VENTURA — Students Abby VanMuijen and Hilary Bush, along with 2011 grad Kit Donovan, describe AIDS LifeCycle Day 6, Friday’s leg from Lompoc to Ventura, where the day ended with a candlelight memorial on the beach. These riders are part of the Cal Team, which cycled from San Francisco to Los Angeles to support HIV/AIDS services and awareness.
Abby VanMuijen, student ’12
Today I took the sag bus, the bus that transports riders who, for whatever reason — health conditions, injuries, unfortunate post-Red Dress Day sunburns and melodrama — are unable to ride to the next camp. It’s the bus that no one wants to be on.
As we drove down the coast through Santa Barbara, all eyes on the bus were glued to the ribbon of cyclists on our right. The 82 miles of highway rumble strips, never-ending hills, and all-you-can-eat ice cream that they would spend an entire day conquering, we covered in about an hour and a half. There were broken arms, torn calves and shredded knees on that bus, but not a soul who didn’t want to be on the other side of the window, battling it out with everyone else for the ride’s 545 miles. But just as that thought crossed my mind, the woman sitting to my left reminded me of something important.
“How much money did you raise to participate in this event?” she asked.
I replied, “Just over $3,000.”
“And how many times have you done this ride?”
“Twice. Last year I raised a bit more, though.”
That’s when I realized that I had fundraised more than $7,000 in total for AIDS Lifecycle. I may not have been able to ride every single mile, but I had contributed $7,000 and help someone in need. That’s more money than I have in my bank account and more money than I would have ever thought myself capable of coming up with.
When I asked the woman sitting next to me how much she had raised in total, she proudly stated that this was her tenth AIDS ride and that in total she had raised more than $50,000 for the SF AIDS Foundation. Sure, 545 is a big number, but $50,000 is a lot bigger… The people on this ride are inspiring in more ways than one.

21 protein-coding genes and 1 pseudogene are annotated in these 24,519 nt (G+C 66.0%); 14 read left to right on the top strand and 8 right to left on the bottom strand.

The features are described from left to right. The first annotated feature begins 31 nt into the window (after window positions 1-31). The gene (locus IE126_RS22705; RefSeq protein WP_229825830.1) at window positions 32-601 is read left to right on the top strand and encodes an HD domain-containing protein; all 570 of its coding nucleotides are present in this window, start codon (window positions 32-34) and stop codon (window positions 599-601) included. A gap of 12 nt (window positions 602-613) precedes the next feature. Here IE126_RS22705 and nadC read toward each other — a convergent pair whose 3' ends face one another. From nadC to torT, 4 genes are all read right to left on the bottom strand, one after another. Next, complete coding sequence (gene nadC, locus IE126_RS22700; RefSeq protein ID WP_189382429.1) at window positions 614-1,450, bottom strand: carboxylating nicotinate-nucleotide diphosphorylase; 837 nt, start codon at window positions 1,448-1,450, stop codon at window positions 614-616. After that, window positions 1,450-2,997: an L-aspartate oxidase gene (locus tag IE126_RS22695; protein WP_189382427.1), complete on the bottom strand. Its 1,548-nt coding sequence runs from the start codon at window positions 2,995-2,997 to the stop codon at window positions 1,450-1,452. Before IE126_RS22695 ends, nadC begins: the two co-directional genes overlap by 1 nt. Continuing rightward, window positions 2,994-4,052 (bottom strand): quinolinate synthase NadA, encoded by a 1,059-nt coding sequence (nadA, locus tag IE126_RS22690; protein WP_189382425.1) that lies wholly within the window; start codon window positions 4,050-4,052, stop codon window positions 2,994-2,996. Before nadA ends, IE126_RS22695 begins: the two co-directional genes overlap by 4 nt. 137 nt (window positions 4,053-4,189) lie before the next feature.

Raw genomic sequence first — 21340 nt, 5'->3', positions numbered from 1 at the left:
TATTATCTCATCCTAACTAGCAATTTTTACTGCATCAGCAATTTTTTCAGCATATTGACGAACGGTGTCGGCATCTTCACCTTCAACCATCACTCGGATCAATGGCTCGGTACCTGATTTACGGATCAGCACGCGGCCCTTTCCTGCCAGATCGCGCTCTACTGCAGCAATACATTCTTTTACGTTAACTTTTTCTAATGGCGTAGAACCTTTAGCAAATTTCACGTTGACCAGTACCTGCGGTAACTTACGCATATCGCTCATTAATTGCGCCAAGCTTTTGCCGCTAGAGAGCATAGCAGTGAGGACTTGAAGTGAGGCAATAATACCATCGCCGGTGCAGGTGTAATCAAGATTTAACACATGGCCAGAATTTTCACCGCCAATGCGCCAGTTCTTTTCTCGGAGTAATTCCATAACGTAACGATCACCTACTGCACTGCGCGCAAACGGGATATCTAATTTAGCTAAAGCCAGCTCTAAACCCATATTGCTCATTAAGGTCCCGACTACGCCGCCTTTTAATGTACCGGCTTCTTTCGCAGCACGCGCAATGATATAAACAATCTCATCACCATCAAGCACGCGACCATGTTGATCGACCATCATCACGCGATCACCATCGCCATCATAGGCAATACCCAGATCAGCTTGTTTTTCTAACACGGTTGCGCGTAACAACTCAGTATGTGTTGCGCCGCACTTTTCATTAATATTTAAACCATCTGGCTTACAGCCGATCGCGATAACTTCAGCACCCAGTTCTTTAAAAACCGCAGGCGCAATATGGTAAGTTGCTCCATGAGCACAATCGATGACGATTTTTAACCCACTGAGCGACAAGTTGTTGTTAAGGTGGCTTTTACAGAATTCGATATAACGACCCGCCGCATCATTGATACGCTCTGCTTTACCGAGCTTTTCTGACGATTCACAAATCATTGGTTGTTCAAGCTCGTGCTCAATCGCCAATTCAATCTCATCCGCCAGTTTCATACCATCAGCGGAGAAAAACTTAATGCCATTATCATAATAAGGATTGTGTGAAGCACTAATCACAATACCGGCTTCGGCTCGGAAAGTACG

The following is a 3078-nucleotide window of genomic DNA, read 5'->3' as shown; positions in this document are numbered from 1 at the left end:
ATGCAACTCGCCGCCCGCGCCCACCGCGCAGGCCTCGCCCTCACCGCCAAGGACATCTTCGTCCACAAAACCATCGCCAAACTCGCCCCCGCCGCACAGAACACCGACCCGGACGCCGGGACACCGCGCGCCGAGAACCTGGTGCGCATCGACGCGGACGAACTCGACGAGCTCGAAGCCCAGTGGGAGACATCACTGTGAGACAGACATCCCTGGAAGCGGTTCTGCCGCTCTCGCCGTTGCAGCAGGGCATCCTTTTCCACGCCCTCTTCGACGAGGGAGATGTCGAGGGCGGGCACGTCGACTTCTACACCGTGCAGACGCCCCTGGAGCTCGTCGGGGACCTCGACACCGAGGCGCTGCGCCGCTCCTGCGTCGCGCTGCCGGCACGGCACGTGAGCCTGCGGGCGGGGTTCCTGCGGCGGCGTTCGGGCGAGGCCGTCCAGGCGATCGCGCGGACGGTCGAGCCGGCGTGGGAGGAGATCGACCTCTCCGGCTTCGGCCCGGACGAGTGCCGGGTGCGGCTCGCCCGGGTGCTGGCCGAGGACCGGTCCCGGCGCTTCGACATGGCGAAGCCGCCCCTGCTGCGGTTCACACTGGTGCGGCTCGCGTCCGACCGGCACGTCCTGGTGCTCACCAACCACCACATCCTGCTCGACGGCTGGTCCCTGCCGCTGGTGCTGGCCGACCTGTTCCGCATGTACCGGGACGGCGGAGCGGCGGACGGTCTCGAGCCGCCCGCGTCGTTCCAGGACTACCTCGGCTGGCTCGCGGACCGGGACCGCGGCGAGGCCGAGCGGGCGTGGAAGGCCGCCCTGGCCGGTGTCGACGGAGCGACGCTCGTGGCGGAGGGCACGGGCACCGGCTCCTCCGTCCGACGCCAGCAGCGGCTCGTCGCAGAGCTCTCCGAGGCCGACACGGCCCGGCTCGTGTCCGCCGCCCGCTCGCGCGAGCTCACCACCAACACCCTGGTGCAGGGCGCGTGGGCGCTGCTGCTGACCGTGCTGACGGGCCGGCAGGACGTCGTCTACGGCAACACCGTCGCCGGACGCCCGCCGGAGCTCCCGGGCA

I’m going to ride into L.A. tomorrow if my knee breaks off and I have to sit on someone’s handlebars. But more importantly, I’m going to keep battling, together with this phenomenal group of people, both on and off my bicycle.
Hilary Bush, student ’14, and Kit Donovan, alum ’11
Every year on the AIDS LifeCycle, riders, roadies, family and friends come together to light candles in honor of people living with HIV and AIDS. The ceremony takes place on the beach in Ventura, and it is a time to remember those living with AIDS, those we have lost because of the disease, and the reasons we ride. This simple ceremony allows each individual to independently reflect on their experience with this amazing community. Sitting in the sand alongside the crashing waves, a circle of 2,000-plus people takes a moment away from their hectic lives, leaving work and other thoughts aside, to reflect on the disease and the people it has affected for the last 30 years.
Because of our involvement in this amazing ride, the direct effects of HIV and AIDS have become clear. We see that HIV is not always a completely debilitating disease when the HIV+ riders kick our butts up the hills. We have met people living with AIDS, those who have lost family and friends to AIDS, and others dedicated to finding a cure.
One rider in particular, Ken Pepper, has provided extravagant entertainment and much-needed comedic relief throughout the week. His unexpected humor and ability to make strangers feel like family has been a highlight of the week. Pepper has participated in 14 AIDS Lifecycles throughout the years, passing pepper necklaces along to riders he has touched along the route. He has dubbed us his “Pepperettes”, but behind his mischievous smile is a loving man honoring his brother who died of the disease. Ever since his brother’s death, each final day of the ride is especially meaningful to him. Along the route, his brother and mom used to cheer him into L.A., but now at the spot his brother used to sit, his daughters show their father support, in memory of their uncle.
Living in a tent for a week, constantly getting a whiff of Porta Potty, and tolerating sore butts, these past seven days have challenged us. We ride into L.A. tomorrow greeted by supporting friends, family and strangers, all connected by one strong desire to end this disease once and for all.